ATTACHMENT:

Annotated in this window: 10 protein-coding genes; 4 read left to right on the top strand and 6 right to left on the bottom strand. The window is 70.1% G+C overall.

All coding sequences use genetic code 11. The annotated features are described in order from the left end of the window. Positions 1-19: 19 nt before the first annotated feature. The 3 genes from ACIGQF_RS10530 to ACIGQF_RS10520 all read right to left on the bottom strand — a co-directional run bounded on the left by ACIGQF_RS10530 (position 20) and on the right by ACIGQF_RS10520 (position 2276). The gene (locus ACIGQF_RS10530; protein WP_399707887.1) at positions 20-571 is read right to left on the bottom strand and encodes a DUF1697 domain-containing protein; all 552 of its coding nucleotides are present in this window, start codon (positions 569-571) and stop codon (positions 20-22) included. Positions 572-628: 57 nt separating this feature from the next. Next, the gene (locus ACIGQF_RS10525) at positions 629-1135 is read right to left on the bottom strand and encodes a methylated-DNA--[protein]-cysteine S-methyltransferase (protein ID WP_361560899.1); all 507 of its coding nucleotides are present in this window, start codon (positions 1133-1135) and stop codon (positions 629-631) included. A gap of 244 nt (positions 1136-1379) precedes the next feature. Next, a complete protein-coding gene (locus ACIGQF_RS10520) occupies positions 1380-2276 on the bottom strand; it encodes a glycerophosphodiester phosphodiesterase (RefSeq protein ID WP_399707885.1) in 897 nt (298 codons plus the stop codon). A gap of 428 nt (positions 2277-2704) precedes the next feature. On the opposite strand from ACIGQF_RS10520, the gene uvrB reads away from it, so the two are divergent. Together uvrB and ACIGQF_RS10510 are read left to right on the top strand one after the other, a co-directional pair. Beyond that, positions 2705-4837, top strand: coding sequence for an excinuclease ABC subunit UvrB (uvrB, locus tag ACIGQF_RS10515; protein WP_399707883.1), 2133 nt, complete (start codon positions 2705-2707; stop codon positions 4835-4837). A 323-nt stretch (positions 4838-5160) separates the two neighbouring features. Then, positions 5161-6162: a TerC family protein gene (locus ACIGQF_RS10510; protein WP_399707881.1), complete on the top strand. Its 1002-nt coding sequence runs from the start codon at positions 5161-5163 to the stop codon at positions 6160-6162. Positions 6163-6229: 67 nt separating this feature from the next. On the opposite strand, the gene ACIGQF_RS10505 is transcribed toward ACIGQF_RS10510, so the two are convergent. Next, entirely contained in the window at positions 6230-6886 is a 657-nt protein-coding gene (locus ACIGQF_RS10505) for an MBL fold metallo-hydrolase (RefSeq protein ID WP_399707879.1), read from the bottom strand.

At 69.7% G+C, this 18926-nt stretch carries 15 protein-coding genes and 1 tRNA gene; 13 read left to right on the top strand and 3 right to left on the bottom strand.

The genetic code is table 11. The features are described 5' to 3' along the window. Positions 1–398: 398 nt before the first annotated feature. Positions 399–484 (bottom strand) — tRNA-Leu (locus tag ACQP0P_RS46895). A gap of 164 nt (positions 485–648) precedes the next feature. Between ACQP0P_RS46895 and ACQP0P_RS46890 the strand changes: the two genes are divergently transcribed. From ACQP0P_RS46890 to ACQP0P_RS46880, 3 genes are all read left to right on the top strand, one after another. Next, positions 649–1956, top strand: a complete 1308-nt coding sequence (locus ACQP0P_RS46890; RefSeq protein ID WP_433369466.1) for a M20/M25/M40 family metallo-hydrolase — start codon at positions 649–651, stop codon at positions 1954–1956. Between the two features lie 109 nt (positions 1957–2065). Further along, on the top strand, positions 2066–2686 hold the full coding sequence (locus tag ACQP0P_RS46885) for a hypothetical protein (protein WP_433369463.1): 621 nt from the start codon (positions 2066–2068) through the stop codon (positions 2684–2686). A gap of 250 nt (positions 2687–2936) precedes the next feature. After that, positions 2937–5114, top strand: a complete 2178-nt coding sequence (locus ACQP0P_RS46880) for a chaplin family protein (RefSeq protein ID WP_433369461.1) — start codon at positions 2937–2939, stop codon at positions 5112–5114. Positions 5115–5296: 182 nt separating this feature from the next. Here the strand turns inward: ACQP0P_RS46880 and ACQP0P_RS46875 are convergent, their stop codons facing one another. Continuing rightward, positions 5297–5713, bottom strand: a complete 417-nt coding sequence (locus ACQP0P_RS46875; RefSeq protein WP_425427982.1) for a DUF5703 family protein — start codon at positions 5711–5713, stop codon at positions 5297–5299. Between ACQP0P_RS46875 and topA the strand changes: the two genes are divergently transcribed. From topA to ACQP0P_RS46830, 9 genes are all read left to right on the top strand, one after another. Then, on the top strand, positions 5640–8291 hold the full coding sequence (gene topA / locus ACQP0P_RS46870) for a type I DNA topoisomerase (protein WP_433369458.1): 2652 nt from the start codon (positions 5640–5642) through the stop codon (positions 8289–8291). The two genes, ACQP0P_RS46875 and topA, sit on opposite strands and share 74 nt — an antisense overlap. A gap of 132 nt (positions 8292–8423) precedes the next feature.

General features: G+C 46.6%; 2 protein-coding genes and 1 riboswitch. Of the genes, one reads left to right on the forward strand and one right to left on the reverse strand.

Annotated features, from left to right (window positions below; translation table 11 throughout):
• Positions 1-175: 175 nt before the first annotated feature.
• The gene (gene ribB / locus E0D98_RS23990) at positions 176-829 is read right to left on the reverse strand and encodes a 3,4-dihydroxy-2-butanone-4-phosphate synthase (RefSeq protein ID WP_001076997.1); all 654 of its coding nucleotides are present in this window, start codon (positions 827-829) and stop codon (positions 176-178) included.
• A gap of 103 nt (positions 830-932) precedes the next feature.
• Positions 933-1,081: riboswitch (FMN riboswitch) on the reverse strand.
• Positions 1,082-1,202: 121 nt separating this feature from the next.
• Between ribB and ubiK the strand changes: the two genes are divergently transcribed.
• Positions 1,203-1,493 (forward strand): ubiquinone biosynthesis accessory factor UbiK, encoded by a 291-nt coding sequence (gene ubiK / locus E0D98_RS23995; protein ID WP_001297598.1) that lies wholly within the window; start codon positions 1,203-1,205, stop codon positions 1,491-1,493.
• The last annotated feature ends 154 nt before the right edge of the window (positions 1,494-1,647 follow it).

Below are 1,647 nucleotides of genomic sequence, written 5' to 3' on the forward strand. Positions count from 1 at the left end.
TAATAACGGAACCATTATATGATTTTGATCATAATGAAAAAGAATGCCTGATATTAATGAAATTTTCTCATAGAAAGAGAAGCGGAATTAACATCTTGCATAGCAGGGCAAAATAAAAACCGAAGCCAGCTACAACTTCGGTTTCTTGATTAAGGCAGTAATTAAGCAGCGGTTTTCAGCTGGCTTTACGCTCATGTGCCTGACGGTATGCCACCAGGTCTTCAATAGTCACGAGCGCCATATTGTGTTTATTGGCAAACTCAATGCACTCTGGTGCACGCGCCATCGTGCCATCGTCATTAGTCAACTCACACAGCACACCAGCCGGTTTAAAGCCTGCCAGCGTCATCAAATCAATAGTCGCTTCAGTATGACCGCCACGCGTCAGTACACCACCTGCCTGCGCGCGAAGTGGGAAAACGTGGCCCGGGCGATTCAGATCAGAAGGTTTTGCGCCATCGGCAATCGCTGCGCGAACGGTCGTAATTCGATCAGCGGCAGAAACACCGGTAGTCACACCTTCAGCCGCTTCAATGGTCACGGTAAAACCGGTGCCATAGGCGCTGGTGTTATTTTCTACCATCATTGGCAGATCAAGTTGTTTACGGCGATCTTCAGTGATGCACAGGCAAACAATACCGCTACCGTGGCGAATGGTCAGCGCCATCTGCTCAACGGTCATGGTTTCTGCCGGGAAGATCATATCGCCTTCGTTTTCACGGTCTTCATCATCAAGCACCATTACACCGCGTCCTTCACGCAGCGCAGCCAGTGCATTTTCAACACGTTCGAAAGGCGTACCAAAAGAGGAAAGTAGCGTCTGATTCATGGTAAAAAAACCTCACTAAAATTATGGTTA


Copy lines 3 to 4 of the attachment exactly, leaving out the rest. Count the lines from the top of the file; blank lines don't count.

At 69.7% G+C, this 18926-nt stretch carries 15 protein-coding genes and 1 tRNA gene; 13 read left to right on the top strand and 3 right to left on the bottom strand.

The genetic code is table 11. The features are described 5' to 3' along the window. Positions 1–398: 398 nt before the first annotated feature. Positions 399–484 (bottom strand) — tRNA-Leu (locus tag ACQP0P_RS46895). A gap of 164 nt (positions 485–648) precedes the next feature. Between ACQP0P_RS46895 and ACQP0P_RS46890 the strand changes: the two genes are divergently transcribed. From ACQP0P_RS46890 to ACQP0P_RS46880, 3 genes are all read left to right on the top strand, one after another. Next, positions 649–1956, top strand: a complete 1308-nt coding sequence (locus ACQP0P_RS46890; RefSeq protein ID WP_433369466.1) for a M20/M25/M40 family metallo-hydrolase — start codon at positions 649–651, stop codon at positions 1954–1956. Between the two features lie 109 nt (positions 1957–2065). Further along, on the top strand, positions 2066–2686 hold the full coding sequence (locus tag ACQP0P_RS46885) for a hypothetical protein (protein WP_433369463.1): 621 nt from the start codon (positions 2066–2068) through the stop codon (positions 2684–2686). A gap of 250 nt (positions 2687–2936) precedes the next feature. After that, positions 2937–5114, top strand: a complete 2178-nt coding sequence (locus ACQP0P_RS46880) for a chaplin family protein (RefSeq protein ID WP_433369461.1) — start codon at positions 2937–2939, stop codon at positions 5112–5114. Positions 5115–5296: 182 nt separating this feature from the next. Here the strand turns inward: ACQP0P_RS46880 and ACQP0P_RS46875 are convergent, their stop codons facing one another. Continuing rightward, positions 5297–5713, bottom strand: a complete 417-nt coding sequence (locus ACQP0P_RS46875; RefSeq protein WP_425427982.1) for a DUF5703 family protein — start codon at positions 5711–5713, stop codon at positions 5297–5299. Between ACQP0P_RS46875 and topA the strand changes: the two genes are divergently transcribed. From topA to ACQP0P_RS46830, 9 genes are all read left to right on the top strand, one after another. Then, on the top strand, positions 5640–8291 hold the full coding sequence (gene topA / locus ACQP0P_RS46870) for a type I DNA topoisomerase (protein WP_433369458.1): 2652 nt from the start codon (positions 5640–5642) through the stop codon (positions 8289–8291). The two genes, ACQP0P_RS46875 and topA, sit on opposite strands and share 74 nt — an antisense overlap. A gap of 132 nt (positions 8292–8423) precedes the next feature.